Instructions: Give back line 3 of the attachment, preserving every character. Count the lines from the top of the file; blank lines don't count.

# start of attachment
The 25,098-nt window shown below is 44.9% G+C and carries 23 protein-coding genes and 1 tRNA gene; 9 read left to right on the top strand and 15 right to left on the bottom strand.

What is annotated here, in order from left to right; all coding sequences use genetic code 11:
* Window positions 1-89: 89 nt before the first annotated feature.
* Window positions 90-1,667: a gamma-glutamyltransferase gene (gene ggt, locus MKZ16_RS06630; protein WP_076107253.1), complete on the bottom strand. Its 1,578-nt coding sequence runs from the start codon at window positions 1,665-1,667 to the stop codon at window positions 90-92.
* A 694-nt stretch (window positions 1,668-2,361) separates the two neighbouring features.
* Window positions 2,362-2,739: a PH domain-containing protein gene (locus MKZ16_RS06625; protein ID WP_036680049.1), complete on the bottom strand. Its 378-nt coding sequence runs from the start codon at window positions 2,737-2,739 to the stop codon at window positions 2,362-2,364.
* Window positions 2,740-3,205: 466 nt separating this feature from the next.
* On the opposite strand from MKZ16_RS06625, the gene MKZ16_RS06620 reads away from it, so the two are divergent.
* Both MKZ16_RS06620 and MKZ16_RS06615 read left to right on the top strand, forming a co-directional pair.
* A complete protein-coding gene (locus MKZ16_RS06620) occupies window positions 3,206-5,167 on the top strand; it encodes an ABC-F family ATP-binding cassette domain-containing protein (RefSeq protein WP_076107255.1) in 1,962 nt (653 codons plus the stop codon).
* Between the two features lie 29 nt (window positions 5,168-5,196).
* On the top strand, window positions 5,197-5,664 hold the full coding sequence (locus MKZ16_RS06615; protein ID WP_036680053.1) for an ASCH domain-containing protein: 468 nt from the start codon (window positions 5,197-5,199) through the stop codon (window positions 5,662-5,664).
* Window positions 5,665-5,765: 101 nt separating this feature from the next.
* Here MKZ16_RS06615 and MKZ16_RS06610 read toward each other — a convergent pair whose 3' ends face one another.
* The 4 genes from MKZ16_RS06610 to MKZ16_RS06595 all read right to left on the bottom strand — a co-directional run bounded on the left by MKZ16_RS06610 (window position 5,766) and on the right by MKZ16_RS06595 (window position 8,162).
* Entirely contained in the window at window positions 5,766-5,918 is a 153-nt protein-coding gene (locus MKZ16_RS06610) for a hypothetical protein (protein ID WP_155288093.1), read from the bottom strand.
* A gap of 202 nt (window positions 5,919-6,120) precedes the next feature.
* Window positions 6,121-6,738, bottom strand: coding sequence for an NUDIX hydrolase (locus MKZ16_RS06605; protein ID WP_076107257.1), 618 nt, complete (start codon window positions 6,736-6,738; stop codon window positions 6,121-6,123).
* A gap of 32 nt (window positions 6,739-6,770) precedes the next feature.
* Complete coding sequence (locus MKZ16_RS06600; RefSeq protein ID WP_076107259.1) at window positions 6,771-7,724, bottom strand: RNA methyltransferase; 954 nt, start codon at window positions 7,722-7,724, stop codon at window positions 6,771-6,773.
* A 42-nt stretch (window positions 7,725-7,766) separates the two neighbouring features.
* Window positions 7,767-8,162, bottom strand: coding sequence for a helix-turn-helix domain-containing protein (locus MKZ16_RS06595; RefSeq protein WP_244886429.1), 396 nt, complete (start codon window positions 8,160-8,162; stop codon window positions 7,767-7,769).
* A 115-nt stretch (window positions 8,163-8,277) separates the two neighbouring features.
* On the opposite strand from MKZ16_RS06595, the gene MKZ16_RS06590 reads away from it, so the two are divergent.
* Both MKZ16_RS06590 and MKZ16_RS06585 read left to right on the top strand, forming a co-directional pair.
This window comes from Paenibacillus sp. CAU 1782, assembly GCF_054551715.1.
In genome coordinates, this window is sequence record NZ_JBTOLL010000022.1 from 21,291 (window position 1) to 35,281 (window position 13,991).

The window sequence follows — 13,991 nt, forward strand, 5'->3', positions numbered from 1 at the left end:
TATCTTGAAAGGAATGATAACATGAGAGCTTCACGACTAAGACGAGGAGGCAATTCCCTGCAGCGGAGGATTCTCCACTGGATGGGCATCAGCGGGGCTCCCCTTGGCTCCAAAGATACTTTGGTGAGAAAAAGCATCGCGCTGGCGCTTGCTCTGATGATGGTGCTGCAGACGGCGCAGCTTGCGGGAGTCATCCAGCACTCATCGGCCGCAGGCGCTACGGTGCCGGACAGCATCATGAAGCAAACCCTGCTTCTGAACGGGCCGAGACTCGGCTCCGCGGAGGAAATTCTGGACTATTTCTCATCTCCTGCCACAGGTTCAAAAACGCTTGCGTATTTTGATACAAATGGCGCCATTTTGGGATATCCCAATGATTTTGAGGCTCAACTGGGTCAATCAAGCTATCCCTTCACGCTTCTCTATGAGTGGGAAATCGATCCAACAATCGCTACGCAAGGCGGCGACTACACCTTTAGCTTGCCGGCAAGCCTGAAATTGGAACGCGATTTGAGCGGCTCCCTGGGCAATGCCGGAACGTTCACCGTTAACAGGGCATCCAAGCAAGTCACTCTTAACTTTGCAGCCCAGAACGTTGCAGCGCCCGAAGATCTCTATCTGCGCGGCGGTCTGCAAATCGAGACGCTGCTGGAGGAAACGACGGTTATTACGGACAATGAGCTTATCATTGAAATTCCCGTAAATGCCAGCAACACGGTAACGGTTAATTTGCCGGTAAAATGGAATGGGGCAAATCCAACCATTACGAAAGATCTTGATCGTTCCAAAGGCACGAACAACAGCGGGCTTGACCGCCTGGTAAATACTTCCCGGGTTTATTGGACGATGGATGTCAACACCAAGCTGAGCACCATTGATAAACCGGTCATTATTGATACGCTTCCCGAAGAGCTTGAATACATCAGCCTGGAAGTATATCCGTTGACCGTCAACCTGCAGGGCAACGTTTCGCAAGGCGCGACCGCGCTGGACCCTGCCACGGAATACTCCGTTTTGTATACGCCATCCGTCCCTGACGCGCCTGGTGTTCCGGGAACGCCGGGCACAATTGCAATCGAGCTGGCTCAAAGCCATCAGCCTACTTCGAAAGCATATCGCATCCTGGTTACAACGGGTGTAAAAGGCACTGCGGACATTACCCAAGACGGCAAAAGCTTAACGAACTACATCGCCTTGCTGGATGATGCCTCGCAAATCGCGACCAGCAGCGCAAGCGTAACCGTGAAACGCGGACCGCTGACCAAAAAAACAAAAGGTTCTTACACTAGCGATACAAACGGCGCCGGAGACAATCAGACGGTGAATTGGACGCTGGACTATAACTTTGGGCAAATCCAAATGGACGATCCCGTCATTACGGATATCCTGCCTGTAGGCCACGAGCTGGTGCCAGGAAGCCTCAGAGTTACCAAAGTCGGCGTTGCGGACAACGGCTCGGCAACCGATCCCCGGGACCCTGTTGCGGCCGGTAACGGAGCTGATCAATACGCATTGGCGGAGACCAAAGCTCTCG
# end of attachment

* Window positions 1-89: 89 nt before the first annotated feature.